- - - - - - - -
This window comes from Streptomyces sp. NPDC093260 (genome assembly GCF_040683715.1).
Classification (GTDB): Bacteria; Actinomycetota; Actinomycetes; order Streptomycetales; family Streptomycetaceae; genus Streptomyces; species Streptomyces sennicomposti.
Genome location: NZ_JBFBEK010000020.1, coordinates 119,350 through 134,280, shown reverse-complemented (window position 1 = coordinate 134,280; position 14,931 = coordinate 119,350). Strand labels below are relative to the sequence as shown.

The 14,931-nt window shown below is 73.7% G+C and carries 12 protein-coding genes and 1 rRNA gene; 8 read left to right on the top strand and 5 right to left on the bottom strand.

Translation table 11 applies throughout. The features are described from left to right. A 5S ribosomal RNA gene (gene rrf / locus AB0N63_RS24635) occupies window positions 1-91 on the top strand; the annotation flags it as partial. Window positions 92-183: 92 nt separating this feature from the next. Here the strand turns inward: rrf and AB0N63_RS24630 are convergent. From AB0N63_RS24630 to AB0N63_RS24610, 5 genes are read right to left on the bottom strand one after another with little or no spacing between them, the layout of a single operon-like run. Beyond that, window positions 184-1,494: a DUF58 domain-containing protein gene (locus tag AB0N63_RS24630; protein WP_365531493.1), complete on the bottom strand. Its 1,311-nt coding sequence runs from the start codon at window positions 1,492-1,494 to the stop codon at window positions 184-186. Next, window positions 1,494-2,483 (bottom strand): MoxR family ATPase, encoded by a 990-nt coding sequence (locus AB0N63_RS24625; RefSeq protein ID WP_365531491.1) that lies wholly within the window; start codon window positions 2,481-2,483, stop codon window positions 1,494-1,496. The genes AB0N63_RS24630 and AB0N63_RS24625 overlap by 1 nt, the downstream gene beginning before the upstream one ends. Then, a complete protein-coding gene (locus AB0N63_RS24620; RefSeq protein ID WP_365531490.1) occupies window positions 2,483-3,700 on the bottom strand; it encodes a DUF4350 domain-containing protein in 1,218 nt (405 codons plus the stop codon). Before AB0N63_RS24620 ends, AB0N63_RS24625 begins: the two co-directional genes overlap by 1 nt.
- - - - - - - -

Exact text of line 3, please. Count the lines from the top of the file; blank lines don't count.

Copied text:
Genome location: NZ_JBFBEK010000020.1, coordinates 119,350 through 134,280, shown reverse-complemented (window position 1 = coordinate 134,280; position 14,931 = coordinate 119,350). Strand labels below are relative to the sequence as shown.